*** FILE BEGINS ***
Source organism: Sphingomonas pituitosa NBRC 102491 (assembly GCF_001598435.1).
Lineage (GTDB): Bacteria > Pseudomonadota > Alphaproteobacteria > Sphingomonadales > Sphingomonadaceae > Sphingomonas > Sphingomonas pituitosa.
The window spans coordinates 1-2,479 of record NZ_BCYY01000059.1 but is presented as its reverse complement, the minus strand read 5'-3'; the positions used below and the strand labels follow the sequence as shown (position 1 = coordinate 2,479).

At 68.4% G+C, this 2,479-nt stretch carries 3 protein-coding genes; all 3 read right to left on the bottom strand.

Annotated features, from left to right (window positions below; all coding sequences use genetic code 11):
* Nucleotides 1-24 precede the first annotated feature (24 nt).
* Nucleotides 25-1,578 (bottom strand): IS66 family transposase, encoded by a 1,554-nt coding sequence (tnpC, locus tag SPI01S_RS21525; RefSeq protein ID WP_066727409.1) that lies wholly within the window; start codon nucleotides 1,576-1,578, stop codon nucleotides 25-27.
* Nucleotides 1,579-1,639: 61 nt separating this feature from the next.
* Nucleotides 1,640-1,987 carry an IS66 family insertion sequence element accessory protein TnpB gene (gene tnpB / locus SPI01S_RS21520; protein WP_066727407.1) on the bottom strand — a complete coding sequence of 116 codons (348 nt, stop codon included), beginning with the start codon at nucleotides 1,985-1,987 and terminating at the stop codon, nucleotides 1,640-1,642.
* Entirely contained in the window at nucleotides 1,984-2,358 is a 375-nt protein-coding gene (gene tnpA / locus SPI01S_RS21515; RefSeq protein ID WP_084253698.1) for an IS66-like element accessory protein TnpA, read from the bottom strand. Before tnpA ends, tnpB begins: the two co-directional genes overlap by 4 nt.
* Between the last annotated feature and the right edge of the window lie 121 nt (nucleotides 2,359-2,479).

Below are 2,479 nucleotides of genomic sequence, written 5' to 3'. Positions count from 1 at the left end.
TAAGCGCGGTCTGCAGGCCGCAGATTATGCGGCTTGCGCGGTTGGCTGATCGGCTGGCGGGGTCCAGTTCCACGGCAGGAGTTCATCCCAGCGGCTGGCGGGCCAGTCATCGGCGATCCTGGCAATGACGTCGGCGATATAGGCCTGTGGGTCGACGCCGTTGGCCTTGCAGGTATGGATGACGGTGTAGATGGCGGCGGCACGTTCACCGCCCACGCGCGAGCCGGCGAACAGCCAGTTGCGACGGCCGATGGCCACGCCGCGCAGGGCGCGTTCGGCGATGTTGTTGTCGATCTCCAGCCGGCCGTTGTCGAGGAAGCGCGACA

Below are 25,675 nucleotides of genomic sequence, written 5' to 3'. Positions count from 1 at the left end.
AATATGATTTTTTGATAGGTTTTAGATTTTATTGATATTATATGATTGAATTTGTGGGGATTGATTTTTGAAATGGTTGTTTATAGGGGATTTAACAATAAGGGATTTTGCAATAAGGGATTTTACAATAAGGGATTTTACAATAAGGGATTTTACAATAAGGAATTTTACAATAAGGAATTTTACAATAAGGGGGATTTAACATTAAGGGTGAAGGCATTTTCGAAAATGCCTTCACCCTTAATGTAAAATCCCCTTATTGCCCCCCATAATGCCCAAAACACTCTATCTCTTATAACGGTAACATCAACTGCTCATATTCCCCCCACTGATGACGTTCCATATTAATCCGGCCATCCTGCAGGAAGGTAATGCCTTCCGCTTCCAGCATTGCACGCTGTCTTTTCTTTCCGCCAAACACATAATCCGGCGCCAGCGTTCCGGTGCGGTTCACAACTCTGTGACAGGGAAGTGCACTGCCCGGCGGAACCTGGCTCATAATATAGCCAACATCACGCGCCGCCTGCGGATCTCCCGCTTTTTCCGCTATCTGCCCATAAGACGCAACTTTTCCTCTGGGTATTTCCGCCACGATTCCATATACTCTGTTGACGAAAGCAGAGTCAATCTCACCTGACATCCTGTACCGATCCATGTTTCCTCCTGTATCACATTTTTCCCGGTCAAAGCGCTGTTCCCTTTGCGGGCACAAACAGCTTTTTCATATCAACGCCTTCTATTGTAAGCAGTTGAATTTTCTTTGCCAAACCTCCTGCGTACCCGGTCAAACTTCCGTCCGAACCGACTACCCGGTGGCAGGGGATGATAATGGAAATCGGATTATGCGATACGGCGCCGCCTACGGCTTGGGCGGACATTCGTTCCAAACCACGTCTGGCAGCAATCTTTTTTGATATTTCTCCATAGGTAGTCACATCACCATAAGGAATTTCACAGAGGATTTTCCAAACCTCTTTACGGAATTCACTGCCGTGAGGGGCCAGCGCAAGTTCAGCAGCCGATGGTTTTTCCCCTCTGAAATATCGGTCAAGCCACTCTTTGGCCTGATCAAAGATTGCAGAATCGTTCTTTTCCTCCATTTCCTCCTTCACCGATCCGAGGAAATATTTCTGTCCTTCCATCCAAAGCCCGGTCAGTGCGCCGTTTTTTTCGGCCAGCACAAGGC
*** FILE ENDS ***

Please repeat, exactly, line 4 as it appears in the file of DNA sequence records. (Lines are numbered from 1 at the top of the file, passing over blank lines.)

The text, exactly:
At 68.4% G+C, this 2,479-nt stretch carries 3 protein-coding genes; all 3 read right to left on the bottom strand.